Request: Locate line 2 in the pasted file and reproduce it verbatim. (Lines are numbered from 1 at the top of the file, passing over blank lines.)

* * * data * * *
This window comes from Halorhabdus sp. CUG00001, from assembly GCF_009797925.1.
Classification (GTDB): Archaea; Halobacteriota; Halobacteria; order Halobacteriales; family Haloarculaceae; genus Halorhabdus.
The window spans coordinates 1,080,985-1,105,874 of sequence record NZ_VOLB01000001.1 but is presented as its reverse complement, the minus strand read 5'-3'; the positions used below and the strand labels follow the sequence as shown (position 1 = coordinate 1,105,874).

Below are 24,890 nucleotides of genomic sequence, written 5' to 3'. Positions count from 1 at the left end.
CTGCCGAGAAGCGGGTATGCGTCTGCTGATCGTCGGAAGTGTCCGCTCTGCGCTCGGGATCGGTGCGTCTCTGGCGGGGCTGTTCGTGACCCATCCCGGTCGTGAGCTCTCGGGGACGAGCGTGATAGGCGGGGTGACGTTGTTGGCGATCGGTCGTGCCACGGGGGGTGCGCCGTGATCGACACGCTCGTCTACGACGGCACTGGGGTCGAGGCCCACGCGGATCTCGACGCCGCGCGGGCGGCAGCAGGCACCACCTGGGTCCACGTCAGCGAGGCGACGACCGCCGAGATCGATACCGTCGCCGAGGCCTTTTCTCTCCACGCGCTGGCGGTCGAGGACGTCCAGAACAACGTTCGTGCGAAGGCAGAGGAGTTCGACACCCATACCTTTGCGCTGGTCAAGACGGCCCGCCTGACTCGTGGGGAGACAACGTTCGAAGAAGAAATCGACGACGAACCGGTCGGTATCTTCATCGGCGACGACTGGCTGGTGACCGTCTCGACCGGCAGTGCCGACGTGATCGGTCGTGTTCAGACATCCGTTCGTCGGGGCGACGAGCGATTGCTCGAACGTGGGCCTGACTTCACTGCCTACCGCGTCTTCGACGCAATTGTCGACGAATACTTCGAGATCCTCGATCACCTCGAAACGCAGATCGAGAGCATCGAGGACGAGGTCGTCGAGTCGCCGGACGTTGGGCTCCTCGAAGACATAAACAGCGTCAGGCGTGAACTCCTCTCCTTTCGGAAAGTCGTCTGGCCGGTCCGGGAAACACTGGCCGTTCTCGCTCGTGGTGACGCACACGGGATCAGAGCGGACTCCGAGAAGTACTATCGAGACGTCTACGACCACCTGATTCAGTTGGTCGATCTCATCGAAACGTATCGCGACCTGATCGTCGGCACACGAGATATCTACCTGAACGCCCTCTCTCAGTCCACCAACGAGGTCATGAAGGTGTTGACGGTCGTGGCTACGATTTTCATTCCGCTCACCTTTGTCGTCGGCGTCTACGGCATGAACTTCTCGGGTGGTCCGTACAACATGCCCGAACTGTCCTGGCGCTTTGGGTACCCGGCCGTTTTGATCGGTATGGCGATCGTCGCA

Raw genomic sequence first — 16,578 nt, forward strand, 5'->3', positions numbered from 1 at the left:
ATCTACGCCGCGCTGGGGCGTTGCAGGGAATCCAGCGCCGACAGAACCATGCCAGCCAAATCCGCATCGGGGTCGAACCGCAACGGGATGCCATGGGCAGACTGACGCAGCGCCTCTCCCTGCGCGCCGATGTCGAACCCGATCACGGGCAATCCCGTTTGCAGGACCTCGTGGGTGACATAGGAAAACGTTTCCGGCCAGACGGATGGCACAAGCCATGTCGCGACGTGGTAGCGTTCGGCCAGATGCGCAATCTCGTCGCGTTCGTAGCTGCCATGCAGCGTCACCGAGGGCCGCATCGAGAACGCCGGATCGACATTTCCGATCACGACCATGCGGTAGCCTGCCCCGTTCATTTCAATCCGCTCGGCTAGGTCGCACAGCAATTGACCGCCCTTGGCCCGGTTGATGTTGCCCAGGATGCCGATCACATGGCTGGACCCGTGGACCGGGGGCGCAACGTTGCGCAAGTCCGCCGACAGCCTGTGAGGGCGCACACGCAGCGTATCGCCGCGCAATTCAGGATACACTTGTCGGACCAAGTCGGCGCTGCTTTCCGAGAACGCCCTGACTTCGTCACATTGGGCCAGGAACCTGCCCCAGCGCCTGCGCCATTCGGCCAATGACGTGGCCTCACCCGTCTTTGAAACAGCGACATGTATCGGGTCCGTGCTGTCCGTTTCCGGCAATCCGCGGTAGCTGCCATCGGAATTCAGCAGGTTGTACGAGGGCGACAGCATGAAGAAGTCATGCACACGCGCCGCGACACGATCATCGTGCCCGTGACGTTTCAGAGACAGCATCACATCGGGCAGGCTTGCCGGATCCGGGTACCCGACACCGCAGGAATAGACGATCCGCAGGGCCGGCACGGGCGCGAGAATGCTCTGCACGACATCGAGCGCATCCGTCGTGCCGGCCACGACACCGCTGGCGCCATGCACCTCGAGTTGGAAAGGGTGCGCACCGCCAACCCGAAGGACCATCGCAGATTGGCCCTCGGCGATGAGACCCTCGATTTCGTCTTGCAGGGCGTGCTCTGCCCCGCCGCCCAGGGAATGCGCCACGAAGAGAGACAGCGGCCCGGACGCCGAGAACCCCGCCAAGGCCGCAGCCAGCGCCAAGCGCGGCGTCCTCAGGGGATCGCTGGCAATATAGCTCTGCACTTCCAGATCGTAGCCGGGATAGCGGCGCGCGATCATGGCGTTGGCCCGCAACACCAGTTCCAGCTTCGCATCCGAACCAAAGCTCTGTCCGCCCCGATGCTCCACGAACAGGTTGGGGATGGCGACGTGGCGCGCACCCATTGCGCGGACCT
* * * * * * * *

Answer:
Classification (GTDB): Archaea; Halobacteriota; Halobacteria; order Halobacteriales; family Haloarculaceae; genus Halorhabdus.